A) Strategic Asset allocation depends on the risk profile and investment tenor of an investor. In the current market environment, it is even more important that the investors stick to their asset allocation.

Tactically, at present, we are marginally underweight in equity, given the dichotomy of the markets vs fundamentals.

On the fixed-income side, we are avoiding credits in general, but given the attractive risk-reward in certain select AA names, we have made some allocations to carefully curated names. Also, we maintain our positive bias towards REITS & InvITs.

For a balanced risk profile investor, an ideal asset allocation could be as follows:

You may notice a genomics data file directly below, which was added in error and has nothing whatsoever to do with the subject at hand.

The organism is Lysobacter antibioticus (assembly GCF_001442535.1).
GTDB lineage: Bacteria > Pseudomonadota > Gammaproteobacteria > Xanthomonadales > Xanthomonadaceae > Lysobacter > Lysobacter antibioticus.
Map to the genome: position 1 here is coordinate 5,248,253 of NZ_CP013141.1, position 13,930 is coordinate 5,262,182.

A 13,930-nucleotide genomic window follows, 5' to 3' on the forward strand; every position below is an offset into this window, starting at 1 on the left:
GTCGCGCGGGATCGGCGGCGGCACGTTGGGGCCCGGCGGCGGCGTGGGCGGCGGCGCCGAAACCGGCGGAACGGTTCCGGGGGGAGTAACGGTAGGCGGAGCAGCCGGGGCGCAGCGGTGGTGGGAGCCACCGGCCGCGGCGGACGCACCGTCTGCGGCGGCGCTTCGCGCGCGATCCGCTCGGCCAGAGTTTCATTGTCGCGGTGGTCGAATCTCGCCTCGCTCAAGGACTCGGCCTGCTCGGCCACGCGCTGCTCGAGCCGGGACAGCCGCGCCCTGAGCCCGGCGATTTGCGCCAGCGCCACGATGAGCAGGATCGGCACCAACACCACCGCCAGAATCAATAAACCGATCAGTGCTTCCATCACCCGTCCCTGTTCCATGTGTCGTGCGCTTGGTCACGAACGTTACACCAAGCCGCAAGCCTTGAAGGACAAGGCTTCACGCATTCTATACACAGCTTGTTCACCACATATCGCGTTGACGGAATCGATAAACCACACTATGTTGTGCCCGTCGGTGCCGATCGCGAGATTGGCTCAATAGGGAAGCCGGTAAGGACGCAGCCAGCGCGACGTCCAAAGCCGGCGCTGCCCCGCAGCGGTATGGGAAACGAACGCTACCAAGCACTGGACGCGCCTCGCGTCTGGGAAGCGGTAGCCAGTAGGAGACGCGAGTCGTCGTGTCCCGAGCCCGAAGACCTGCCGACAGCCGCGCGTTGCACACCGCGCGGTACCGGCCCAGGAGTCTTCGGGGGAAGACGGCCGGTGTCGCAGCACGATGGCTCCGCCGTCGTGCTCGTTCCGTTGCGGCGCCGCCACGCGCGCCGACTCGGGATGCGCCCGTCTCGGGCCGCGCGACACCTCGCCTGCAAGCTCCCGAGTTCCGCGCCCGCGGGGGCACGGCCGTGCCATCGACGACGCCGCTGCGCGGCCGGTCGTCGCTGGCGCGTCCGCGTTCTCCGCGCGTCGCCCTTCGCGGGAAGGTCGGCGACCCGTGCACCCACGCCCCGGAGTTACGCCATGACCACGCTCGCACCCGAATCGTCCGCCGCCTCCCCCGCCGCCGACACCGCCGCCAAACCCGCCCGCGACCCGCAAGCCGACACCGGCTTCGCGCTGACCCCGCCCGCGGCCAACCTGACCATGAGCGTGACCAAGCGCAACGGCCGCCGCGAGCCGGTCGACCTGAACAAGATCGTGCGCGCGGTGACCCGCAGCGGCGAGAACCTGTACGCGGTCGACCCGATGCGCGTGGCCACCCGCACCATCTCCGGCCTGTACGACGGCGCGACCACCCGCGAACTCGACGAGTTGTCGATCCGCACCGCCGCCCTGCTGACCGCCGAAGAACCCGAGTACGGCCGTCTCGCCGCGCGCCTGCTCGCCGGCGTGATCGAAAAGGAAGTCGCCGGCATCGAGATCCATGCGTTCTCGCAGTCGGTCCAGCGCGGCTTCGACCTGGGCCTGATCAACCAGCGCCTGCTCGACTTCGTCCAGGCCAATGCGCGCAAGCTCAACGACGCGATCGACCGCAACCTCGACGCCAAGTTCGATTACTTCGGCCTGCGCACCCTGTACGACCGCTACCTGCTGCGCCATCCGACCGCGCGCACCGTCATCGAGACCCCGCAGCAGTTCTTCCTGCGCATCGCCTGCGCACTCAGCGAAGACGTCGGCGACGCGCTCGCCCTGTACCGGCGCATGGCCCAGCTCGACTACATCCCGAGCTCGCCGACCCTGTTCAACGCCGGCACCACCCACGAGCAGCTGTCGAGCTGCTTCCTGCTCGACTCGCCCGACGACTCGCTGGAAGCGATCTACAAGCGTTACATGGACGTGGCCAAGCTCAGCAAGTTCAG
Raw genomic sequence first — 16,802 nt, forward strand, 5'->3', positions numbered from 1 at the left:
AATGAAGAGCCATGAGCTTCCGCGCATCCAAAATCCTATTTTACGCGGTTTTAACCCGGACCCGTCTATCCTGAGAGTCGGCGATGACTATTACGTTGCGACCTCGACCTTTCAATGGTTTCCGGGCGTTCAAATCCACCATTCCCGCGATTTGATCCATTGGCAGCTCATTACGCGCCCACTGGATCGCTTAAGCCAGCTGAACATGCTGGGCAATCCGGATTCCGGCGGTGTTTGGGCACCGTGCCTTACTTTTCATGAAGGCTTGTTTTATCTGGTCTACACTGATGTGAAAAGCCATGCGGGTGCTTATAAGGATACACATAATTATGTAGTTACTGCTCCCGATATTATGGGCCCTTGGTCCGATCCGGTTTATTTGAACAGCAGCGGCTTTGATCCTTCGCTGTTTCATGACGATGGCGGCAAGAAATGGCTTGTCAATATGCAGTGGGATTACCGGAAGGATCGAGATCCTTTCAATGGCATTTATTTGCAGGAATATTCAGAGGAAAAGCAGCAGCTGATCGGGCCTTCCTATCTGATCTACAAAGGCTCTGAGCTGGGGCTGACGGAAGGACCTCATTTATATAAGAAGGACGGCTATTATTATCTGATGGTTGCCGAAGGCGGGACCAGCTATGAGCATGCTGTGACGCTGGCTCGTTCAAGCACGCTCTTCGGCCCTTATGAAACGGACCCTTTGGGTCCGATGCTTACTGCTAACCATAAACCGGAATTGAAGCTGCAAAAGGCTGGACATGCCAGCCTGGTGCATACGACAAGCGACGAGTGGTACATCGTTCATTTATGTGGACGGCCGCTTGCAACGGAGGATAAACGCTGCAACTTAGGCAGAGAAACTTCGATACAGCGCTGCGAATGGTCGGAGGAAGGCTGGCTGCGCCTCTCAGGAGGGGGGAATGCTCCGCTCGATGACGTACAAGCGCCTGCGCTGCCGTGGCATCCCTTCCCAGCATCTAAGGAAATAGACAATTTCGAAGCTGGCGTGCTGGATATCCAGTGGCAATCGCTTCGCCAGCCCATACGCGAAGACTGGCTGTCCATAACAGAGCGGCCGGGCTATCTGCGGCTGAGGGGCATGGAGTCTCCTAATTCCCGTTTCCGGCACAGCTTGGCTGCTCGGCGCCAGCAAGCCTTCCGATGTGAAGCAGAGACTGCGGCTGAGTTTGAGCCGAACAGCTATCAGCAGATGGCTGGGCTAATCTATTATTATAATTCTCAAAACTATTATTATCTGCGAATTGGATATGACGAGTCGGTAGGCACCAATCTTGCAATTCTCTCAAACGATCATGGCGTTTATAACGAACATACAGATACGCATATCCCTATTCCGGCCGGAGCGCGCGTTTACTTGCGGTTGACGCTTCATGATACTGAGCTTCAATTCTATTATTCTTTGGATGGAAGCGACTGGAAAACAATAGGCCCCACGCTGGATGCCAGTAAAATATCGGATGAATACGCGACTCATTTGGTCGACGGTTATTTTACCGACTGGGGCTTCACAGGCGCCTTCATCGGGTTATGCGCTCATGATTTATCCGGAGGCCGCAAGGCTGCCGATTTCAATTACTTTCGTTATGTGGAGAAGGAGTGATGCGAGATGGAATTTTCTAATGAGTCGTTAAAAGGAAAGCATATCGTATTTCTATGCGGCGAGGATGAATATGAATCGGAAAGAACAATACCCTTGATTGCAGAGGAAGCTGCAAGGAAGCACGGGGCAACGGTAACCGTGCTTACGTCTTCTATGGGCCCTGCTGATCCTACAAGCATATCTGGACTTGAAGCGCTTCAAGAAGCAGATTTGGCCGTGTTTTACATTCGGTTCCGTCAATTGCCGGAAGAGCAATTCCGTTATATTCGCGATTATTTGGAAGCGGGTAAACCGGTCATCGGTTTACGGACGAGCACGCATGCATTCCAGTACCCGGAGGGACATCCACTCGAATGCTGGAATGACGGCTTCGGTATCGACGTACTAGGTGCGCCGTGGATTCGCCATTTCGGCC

Equity – 30 to 60 percent (depending on market valuation at the time of entry/deployment)

Fixed Income – Upto 70 percent (an underweight equity call will lead to higher Fixed Income allocation and vice versa)

Alternatives – Upto 15 percent

Cash/Liquid – Upto 10 percent (a certain part of the portfolio has to always liquid)

Q) Prime Minister Modi emphasized on Infra, fiber-optics, cybersecurity in his speech on the occasion of Independence Day. What are your takeaways and how will it impact these sectors?

A) It’s a good initiative taken by the Government, which will certainly benefit the country as it will improve connectivity and aid in job creation.

It will certainly provide the much-needed impetus to construction as well as the IT sector, proving positive for the domestic economy.

Building tech-based infrastructure is the need of the hour and it is heartening to see the GOI taking a step in the right direction. Needless to say, technological advancements are here to stay and India should be aiming to stay ahead of the global curve.